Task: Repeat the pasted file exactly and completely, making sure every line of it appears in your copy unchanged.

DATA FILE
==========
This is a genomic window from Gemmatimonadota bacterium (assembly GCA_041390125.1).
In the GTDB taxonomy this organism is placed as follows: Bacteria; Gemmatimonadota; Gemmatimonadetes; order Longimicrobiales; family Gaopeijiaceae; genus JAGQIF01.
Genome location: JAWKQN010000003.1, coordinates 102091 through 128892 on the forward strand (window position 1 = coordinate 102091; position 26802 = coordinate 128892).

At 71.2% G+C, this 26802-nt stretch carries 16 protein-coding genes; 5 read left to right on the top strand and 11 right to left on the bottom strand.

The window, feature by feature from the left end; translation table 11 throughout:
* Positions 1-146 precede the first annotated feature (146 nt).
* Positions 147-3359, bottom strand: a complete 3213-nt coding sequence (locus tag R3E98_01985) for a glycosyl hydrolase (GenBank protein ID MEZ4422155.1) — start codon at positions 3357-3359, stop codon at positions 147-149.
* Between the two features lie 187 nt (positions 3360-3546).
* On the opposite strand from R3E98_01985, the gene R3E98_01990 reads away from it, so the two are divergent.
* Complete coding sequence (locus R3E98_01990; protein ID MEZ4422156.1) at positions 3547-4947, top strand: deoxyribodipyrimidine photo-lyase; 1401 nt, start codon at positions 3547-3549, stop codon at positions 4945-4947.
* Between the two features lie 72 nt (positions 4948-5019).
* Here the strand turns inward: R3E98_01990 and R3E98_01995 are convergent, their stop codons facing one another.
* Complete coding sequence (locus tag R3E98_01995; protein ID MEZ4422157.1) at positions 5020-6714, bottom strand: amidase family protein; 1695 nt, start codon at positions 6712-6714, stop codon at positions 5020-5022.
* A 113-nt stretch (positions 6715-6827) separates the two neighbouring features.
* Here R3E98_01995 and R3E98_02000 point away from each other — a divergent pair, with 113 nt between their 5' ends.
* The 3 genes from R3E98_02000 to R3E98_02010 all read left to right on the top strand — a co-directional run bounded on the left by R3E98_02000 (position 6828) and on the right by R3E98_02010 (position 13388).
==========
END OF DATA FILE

This is a genomic window from Gemmatimonadota bacterium (assembly GCA_041390125.1).
In the GTDB taxonomy this organism is placed as follows: Bacteria; Gemmatimonadota; Gemmatimonadetes; order Longimicrobiales; family Gaopeijiaceae; genus JAGQIF01.
Genome location: JAWKQN010000003.1, coordinates 102091 through 128892 on the forward strand (window position 1 = coordinate 102091; position 26802 = coordinate 128892).

At 71.2% G+C, this 26802-nt stretch carries 16 protein-coding genes; 5 read left to right on the top strand and 11 right to left on the bottom strand.

The window, feature by feature from the left end; translation table 11 throughout:
* Positions 1-146 precede the first annotated feature (146 nt).
* Positions 147-3359, bottom strand: a complete 3213-nt coding sequence (locus tag R3E98_01985) for a glycosyl hydrolase (GenBank protein ID MEZ4422155.1) — start codon at positions 3357-3359, stop codon at positions 147-149.
* Between the two features lie 187 nt (positions 3360-3546).
* On the opposite strand from R3E98_01985, the gene R3E98_01990 reads away from it, so the two are divergent.
* Complete coding sequence (locus R3E98_01990; protein ID MEZ4422156.1) at positions 3547-4947, top strand: deoxyribodipyrimidine photo-lyase; 1401 nt, start codon at positions 3547-3549, stop codon at positions 4945-4947.
* Between the two features lie 72 nt (positions 4948-5019).
* Here the strand turns inward: R3E98_01990 and R3E98_01995 are convergent, their stop codons facing one another.
* Complete coding sequence (locus tag R3E98_01995; protein ID MEZ4422157.1) at positions 5020-6714, bottom strand: amidase family protein; 1695 nt, start codon at positions 6712-6714, stop codon at positions 5020-5022.
* A 113-nt stretch (positions 6715-6827) separates the two neighbouring features.
* Here R3E98_01995 and R3E98_02000 point away from each other — a divergent pair, with 113 nt between their 5' ends.
* The 3 genes from R3E98_02000 to R3E98_02010 all read left to right on the top strand — a co-directional run bounded on the left by R3E98_02000 (position 6828) and on the right by R3E98_02010 (position 13388).